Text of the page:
Tuesday, January 5, 2010

New Method for DNA Sequencing Ancient Human Bones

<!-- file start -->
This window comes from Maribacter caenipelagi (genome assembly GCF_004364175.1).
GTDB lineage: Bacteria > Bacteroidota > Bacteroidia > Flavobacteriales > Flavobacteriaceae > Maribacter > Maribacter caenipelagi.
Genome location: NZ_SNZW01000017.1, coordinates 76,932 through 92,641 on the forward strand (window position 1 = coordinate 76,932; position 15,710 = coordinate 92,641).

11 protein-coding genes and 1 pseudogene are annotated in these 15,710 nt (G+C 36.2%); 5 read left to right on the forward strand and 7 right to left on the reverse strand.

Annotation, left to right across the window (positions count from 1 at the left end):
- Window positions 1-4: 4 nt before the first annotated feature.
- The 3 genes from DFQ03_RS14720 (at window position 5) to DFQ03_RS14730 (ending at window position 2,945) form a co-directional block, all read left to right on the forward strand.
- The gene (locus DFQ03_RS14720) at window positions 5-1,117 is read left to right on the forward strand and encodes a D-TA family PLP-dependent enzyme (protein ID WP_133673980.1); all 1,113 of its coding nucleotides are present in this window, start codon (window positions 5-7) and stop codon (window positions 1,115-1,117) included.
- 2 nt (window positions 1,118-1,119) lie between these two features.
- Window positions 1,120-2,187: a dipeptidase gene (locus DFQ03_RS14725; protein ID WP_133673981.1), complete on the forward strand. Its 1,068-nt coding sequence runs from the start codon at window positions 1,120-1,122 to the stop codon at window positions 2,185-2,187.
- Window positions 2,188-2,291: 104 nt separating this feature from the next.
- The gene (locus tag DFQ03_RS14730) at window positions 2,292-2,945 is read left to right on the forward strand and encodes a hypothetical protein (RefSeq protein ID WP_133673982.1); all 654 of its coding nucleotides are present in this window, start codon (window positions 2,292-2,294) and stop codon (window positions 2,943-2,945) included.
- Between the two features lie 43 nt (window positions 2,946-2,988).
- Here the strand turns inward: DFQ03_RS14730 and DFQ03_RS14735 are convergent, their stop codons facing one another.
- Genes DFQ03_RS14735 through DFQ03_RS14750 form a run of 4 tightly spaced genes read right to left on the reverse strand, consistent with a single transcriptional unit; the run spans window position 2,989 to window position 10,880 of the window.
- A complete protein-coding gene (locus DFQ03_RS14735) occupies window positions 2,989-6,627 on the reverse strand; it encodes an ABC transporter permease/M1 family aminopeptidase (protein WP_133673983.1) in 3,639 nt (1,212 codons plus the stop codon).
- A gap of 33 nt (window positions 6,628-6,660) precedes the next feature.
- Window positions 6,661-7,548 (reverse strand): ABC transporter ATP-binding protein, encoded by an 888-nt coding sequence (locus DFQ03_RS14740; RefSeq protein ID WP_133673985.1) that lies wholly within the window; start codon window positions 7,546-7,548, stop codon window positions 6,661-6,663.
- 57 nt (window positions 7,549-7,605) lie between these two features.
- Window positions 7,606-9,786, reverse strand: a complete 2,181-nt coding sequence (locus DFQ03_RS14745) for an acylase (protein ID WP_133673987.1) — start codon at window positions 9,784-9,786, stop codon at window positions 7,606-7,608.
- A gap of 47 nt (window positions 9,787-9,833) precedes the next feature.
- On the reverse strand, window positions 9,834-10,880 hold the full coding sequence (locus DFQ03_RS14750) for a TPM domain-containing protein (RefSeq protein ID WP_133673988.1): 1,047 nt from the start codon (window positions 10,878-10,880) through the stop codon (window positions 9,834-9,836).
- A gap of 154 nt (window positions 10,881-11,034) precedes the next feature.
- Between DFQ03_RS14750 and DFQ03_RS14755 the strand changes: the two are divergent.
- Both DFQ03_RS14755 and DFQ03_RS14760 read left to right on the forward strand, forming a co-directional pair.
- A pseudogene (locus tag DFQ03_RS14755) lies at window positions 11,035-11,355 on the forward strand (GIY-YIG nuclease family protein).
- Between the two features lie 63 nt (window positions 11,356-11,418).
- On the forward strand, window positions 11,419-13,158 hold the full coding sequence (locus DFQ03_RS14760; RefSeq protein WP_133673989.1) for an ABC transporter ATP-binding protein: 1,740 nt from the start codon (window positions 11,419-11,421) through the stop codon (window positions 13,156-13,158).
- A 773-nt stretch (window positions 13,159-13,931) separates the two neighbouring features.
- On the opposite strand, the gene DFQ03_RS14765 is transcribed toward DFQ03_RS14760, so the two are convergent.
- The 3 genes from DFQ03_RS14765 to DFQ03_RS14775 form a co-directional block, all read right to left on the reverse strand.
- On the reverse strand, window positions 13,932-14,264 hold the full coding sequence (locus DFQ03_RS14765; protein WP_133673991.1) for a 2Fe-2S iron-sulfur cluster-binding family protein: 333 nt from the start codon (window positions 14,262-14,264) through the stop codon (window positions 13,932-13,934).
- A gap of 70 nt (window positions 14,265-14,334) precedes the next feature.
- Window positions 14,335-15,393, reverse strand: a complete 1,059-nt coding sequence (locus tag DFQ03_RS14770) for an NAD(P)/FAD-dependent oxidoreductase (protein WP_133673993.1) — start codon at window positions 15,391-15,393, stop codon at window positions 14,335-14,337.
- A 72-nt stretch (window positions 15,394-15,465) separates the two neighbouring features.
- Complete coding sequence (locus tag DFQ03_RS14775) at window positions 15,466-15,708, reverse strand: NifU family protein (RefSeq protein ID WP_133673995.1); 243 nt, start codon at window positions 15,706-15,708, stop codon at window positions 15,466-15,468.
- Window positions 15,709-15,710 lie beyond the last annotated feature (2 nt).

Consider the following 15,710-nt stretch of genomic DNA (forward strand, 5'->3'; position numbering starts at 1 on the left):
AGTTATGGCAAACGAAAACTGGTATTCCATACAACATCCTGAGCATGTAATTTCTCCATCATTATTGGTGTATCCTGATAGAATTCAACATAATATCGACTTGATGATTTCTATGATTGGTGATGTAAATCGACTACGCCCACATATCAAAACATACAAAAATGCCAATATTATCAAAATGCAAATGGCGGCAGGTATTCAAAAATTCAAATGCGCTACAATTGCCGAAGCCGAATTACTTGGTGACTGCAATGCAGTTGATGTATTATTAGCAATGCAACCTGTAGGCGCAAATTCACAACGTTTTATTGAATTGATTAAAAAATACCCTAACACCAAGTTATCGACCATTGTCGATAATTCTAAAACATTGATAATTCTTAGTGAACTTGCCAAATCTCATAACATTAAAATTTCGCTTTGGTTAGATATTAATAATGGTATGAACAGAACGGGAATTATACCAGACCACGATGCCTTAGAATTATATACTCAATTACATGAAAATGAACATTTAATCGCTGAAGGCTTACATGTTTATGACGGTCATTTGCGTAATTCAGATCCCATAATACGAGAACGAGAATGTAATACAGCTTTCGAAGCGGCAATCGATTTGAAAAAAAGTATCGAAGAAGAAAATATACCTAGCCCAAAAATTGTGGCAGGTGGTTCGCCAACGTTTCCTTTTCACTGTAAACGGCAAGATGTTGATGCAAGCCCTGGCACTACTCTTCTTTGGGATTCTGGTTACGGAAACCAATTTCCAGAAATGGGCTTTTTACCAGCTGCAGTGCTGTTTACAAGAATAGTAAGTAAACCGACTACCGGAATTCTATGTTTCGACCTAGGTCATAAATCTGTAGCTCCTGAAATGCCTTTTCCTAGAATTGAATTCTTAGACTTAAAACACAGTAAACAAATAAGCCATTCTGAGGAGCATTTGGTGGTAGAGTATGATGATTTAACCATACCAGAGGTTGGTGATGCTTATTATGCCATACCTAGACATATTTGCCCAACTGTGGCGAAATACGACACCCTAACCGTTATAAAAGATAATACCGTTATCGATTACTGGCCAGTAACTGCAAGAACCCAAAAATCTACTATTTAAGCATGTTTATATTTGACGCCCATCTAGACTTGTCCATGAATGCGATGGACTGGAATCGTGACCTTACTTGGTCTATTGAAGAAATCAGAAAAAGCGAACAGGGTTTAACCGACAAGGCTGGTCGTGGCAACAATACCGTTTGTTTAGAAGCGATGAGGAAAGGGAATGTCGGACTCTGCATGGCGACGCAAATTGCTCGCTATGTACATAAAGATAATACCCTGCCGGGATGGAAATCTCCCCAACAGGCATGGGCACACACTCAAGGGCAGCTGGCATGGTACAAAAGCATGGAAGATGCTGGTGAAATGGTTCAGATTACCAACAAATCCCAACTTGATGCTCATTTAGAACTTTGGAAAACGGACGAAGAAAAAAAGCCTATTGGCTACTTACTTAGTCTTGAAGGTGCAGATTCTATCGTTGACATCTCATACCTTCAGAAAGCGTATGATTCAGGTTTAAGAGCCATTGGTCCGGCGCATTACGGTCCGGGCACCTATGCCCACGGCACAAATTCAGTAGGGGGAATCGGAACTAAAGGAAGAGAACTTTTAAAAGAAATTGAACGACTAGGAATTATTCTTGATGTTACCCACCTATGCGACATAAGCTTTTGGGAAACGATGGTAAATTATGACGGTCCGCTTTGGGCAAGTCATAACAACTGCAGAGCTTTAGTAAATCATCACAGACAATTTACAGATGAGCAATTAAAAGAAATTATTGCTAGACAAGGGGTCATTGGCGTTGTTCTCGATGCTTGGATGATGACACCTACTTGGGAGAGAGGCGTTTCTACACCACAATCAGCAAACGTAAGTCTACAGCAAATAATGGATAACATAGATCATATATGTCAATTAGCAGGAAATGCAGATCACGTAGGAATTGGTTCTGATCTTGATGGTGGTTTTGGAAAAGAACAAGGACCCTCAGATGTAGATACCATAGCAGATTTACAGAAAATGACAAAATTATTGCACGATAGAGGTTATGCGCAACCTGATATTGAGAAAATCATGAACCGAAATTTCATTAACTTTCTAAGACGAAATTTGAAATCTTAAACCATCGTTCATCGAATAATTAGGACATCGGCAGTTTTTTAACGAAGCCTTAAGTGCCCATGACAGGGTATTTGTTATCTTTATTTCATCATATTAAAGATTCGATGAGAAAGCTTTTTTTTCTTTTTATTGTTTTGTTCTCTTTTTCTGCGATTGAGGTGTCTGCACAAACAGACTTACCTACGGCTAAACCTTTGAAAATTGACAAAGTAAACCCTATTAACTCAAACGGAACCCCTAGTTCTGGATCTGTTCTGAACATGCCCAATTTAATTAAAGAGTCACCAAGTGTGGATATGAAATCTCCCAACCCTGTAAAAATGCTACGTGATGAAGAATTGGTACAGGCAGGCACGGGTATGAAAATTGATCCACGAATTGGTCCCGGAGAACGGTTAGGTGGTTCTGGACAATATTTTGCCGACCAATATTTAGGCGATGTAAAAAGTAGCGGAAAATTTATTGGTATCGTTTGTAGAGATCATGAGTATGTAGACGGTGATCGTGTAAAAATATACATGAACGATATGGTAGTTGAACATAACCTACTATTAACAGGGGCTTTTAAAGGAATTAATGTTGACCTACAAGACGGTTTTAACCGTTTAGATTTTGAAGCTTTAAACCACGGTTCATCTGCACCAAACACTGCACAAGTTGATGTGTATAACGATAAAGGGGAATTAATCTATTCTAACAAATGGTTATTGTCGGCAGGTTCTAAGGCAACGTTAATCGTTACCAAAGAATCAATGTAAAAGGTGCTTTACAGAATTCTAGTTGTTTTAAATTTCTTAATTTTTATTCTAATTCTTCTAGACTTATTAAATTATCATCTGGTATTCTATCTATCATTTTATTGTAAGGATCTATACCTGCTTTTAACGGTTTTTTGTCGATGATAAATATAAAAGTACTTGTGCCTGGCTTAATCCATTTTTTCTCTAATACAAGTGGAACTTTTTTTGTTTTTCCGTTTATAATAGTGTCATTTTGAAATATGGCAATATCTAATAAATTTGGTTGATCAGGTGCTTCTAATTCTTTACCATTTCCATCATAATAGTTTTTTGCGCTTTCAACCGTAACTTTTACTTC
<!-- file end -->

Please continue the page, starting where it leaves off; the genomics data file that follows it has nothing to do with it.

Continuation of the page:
From BBC News DNA analysed from early European By Paul Rincon Science reporter, BBC News Scientists have analysed DNA extracted from the remains of a 30,000-year-old European hunter-gatherer. Studying the DNA of long-dead humans can open up a window into the evolution of our species (Homo sapiens). But previous studies of this kind have been hampered by scientists' inability to distinguish between the ancient human DNA and modern contamination. In Current Biology journal, a German-Russian team details how it was possible to overcome this hurdle. Svante Paabo, from the Max Planck Institute for Evolutionary Anthropology in Leipzig, Germany, and colleagues used the latest DNA sequencing techniques to study genetic information from human remains unearthed in 1954 at Kostenki, Russia. Excavations at Kostenki, on the banks of the river Don in southern Russia, have yielded large concentrations of archaeological finds from the Palaeolithic (roughly 40,000 years ago to 10,000 years ago). Some of the finds date back as far as 45,000 years. The DNA analysed in this study comes from a male aged 20-25 who was deliberately buried in an oval pit some 30,000 years ago. Known as the Markina Gora skeleton, it was found lying in a crouched position with fists reaching upwards and a face orientated down towards the dirt. The bones were covered in a pigment called red ochre, thought to have been used in prehistoric funeral rites. The type of DNA extracted and analysed is that stored in mitochondria - the "powerhouses" of cells. This mitochondrial DNA (mtDNA) is passed down from a mother to her offspring, providing a unique record of maternal inheritance. Using technology pioneered in the study of DNA from Neanderthal bones, they were able to distinguish between ancient genetic material from the Kostenki male and contamination from modern people who handled the bones, or whose DNA reached the remains by some other means. . . . The apparent ease with which modern DNA can infiltrate ancient remains has led many researchers to doubt even those studies employing the most rigorous methods to weed out contamination by modern genetic material. "The ironic thing is that our group has been one of those that raised this issue," Professor Paabo told BBC News. "To take animal studies on cave bears, for example, if we use PCR primers specific for human DNA on cave bear bones, we can retrieve modern human DNA on almost every one. That has made me think: 'how can I trust anything on this'." Using the new techniques, the researchers were able to sequence the entire mitochondrial genome of the Markina Gora individual. Future studies like the one in Current Biology could help shed light on whether the humans living in Europe 30,000 years ago are the direct ancestors of modern populations or whether they were replaced by immigrants who introduced farming to the continent several thousand years ago. . . . . . . What I want to know is - if we cannot rely on any earlier DNA tests because of the evident ease of cross-contamination from modern human DNA, are all of the results from prior DNA dating of ancient (and not so ancient) bones going to be thrown out as unreliable? Somehow - I doubt it; I hope I am proven wrong, but no doubt extensive restesting would prove prohibitively expensive. So, will future text books contain asterisks after certain findings, indicative of questionable results obtained from before this new technique is applied to future finds? By the way, I got a real hoot out of how the artist who did what I assume is a reconstruction of the skull from the Markina Gora skeleton made him look like a Neanderthal! Heavy overarching brow line, uber-large wide nose, wide mouth out of proportion to the rest of the bone structure. Ha! According to currently accepted chronology, Neanderthal man more than likely wouldn't have been alive in that part of the world in 30,000 BCE and it is a controversial idea that Neanderthal buried their dead.

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